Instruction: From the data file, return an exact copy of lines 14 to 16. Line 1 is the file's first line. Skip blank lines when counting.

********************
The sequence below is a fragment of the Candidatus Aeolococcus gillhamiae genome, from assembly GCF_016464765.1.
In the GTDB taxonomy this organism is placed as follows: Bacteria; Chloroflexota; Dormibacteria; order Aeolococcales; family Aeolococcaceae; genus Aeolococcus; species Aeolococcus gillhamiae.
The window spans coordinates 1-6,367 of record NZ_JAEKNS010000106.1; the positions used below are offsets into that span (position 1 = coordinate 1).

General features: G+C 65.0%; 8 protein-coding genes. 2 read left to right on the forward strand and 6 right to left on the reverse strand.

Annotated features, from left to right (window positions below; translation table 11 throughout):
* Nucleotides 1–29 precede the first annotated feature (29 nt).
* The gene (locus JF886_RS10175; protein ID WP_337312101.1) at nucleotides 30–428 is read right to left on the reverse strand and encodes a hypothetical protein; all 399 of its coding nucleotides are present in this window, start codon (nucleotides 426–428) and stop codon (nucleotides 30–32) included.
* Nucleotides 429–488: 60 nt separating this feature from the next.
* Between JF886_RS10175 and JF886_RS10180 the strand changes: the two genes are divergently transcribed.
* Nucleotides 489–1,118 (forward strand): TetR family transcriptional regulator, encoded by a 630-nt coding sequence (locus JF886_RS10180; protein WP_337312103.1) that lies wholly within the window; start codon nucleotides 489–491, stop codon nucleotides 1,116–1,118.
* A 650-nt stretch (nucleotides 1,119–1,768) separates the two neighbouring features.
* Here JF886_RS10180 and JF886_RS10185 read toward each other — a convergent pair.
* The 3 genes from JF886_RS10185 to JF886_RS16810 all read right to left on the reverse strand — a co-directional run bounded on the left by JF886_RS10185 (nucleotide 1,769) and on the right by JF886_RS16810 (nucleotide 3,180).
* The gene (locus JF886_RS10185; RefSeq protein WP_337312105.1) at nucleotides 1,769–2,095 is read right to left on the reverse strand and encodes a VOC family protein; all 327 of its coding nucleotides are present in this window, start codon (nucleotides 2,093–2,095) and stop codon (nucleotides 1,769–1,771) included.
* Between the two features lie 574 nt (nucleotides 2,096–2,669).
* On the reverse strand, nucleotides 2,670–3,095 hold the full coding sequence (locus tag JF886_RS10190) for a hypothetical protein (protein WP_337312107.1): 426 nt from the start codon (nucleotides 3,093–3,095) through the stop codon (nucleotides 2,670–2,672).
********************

* The gene (locus JF886_RS10185; RefSeq protein WP_337312105.1) at nucleotides 1,769–2,095 is read right to left on the reverse strand and encodes a VOC family protein; all 327 of its coding nucleotides are present in this window, start codon (nucleotides 2,093–2,095) and stop codon (nucleotides 1,769–1,771) included.
* Between the two features lie 574 nt (nucleotides 2,096–2,669).
* On the reverse strand, nucleotides 2,670–3,095 hold the full coding sequence (locus tag JF886_RS10190) for a hypothetical protein (protein WP_337312107.1): 426 nt from the start codon (nucleotides 3,093–3,095) through the stop codon (nucleotides 2,670–2,672).